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PPG’s PET Project

With its success proven in the Middle East and Australia, PPG Industries is hoping to lure new U.S. customers to its Bairocade gas barrier coatings for PET packaging.

By Christine Esposito

Published August 9, 2005
Related Searches: Color

Australians are drinking beer in bottles that use the technology. For years, Middle East consumers have been buying soft drinks in containers that use it too. Now, PPG is looking to win over customers in the U.S. with Bairocade gas barrier coatings.

Bairocade coatings extend the shelf life and freshness of food products packaged in polyethylene terephthalate (PET). PET, best known as the packaging used for two-liter soft drink bottles, is lightweight, transparent and shatter-resistant. According to some industry estimates, PET currently accounts for nearly one third of all plastic bottles produced in the U.S.

Bairocade coatings were born from R&D work began a decade ago, according to John Lewis, marketing specialist. PPG's R&D group in Pittsburgh, PA was working on a coating for a new concept-a PET can. The PET can idea flopped, but rather than can the project, PPG focused its efforts on developing a similar coating for soft drink bottles.

Today, the Bairocade technology includes a trio of products–coatings for carbonated soft drink containers, coatings for beer containers and coatings for non-carbonated beverage and food containers such as those for juices and teas.

According to Mr. Lewis, for five years, Bairocade coatings have been successfully used in the Middle East for carbonated soft drinks. According to company estimates, to date, more than one billion bottles have been treated with Bairocade coatings.

Good News Down Under Last year, Bairocade made a breakthrough in the beer market. In Australia, a major brewery, Carlton & United, now offers Carlton Cold and Lite ICE beers in PET bottles treated with Bairocade coatings. The bottles are supplied by packaging company Amcor.

Down under, the PET bottles are selling, but beer packaged in plastic bottles might be harder for U.S. consumers to swallow. Yet, there is potential: one of the biggest beer makers in the U.S.-Miller Brewing Company-is test marketing Miller Lite, Miller Genuine Draft and Icehouse packaged in PET bottles in Los Angeles, CA and five other markets throughout the U.S.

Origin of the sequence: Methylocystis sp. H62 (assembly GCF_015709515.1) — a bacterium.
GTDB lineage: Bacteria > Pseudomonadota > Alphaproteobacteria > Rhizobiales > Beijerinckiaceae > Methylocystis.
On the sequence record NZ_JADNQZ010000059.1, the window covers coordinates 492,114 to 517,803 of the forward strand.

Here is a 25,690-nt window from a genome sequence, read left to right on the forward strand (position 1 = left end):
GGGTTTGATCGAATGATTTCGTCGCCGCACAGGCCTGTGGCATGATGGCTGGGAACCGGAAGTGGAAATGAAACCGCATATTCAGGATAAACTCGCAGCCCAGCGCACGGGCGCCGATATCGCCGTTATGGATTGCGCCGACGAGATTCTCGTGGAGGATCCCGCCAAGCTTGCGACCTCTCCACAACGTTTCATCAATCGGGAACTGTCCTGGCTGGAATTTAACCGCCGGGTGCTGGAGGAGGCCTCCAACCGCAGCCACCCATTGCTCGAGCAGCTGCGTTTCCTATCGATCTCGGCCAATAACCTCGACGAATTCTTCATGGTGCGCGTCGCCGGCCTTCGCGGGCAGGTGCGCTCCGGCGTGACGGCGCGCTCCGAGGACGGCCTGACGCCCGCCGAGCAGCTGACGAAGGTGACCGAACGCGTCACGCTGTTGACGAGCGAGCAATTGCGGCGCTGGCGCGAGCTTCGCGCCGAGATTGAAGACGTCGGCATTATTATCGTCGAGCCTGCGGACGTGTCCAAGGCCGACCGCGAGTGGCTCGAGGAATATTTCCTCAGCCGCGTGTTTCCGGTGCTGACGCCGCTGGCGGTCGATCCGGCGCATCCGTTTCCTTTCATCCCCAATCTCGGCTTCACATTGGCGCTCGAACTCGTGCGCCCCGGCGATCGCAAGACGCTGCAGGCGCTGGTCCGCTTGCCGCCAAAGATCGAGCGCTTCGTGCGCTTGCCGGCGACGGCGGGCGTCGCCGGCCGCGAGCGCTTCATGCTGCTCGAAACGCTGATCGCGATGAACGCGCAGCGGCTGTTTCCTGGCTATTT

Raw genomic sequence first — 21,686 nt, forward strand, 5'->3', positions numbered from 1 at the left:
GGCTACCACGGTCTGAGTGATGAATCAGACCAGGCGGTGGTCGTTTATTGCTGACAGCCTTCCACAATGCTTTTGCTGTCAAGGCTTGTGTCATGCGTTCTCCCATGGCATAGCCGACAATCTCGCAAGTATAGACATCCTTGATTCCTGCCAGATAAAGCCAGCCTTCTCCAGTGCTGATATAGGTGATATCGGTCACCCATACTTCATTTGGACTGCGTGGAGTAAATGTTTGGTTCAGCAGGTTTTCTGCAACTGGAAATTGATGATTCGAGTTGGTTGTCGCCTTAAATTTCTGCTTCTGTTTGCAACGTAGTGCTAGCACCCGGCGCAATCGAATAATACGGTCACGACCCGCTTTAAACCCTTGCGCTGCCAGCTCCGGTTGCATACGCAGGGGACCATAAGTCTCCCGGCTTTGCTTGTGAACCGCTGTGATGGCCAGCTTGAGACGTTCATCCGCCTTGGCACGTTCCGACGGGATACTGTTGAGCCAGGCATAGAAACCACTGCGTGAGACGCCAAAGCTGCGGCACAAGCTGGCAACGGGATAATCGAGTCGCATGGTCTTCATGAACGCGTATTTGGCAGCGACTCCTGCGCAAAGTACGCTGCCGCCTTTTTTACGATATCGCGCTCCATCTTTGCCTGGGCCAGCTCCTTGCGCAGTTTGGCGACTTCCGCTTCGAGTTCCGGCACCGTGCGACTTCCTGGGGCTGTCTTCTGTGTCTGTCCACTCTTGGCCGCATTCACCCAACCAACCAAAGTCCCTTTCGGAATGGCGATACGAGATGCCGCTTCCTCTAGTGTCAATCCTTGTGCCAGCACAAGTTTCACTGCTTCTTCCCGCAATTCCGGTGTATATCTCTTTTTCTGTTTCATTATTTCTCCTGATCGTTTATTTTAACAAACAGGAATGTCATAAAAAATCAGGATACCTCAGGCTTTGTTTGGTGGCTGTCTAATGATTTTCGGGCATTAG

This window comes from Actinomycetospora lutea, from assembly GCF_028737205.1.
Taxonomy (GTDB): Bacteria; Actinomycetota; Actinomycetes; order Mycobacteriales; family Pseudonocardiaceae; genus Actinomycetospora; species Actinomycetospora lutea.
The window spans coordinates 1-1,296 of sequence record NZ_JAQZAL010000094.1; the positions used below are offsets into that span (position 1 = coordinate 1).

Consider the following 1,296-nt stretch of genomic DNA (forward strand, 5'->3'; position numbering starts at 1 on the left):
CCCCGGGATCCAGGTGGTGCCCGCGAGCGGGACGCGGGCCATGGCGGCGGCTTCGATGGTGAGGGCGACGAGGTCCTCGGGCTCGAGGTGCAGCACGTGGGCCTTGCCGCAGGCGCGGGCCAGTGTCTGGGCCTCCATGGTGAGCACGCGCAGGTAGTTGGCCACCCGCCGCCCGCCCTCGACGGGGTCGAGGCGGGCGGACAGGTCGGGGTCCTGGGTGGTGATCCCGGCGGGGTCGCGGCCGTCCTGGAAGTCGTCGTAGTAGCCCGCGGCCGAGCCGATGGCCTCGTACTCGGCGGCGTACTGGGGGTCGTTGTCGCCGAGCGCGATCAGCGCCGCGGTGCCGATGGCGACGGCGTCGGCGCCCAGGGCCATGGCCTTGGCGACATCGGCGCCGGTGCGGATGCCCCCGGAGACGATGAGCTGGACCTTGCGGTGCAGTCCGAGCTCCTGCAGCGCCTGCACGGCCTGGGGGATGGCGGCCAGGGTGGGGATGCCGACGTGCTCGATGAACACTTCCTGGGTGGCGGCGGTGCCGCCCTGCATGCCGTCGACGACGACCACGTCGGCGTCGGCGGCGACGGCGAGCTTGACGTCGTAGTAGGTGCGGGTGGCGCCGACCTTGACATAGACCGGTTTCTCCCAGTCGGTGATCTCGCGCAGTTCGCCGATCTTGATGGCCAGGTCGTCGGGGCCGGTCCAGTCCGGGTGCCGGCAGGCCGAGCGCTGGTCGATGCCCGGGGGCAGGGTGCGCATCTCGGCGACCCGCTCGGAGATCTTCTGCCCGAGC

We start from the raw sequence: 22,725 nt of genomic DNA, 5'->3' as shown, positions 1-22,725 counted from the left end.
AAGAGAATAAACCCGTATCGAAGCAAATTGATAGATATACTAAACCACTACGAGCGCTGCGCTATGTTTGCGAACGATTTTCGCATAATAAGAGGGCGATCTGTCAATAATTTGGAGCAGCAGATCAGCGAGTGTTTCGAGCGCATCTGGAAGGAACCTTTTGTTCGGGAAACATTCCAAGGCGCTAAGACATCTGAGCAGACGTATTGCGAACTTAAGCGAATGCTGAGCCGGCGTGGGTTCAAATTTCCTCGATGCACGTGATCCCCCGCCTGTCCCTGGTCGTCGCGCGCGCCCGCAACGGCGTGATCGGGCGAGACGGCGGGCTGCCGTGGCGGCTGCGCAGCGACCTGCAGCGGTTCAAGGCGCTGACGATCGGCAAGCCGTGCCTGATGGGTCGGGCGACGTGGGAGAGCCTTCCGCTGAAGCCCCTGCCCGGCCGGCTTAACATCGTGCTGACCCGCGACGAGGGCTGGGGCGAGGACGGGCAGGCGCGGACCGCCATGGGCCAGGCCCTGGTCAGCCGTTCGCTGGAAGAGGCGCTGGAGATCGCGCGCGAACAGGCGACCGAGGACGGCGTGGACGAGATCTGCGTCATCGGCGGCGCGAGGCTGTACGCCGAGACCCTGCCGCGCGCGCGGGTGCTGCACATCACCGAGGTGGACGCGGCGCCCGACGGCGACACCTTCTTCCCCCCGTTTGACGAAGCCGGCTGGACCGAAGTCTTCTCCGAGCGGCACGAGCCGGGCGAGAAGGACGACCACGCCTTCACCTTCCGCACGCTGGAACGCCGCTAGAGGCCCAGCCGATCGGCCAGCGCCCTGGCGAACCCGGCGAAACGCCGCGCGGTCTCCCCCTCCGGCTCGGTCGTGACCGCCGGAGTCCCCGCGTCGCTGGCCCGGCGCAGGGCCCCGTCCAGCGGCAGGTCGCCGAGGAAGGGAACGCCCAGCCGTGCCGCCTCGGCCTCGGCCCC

Miller's PET bottles, however, have a multi-layer design and do not rely on a special coating such as Bairocade to maintain product integrity. According to a recent issue of Packaging Digest, Miller has expanded its test of the plastic bottles but has needed to fine-tune the recyclability of the packaging.

Bairocade offers an alternative to multi-layer PET, according to Mr. Lewis, who spoke at the Association of Postconsumer Plastic Recyclers meeting to make the industry more aware of the coatings' environmental benefits. At the June meeting, Mr. Lewis and others presented data that showed bottles with Bairocade gas barrier coatings can be recycled back into fiber, strapping, sheet and even single-layer food and beverage containers.

The coatings do not change a PET bottles "1" resin identification and can be processed through existing recycle streams. The Bairocade coatings are rinsed away during the grind and wash phases used by recyclers. Commercial recycling trials conducted by several companies, confirmed those findings, according to PPG.

"There's no need to separate coated bottles from uncoated bottles" Mr. Lewis told meeting attendees. And that is a good thing since some might have a difficult time identifying a coated PET bottle from an uncoated one. Because Bairocade coatings can be rinsed away, "recyclers can produce the NO. 1 value in recycled plastics-clear PET," Mr. Lewis added.

Bairocade coatings, which are clear, are sprayed over the outside of the unfilled bottle, and for the most part are undetectable. The coated bottle looks smoother and provides some "enhanced lubricity," Mr. Lewis said. He described the film thickness as "not difficult" to achieve-approximately "one- quarter mil."

Another benefit of Bairocade coatings is color. The coatings epoxy-amine chemistry provides a broad spectrum of colors, including amber, which suits the beer industry to a tee. The color variations do not change the bottles' recyclability, according to PPG. Additionally, the coatings comply with U.S. Food and Drug Administration regulations.

New Customers and Competition Ahead? PPG may be on the verge of a U.S. debut of the technology. However, executives that spoke to Coatings World were close-mouthed about who the potential new U.S. customer would be. Mr. Lewis would only say that a major announcement would come sometime soon.

As PPG waits to announce that debut, the company is sure other coatings manufacturers are busy in the R&D lab developing products to compete with Bairocade. "We expect some competition soon," Mr. Lewis said.

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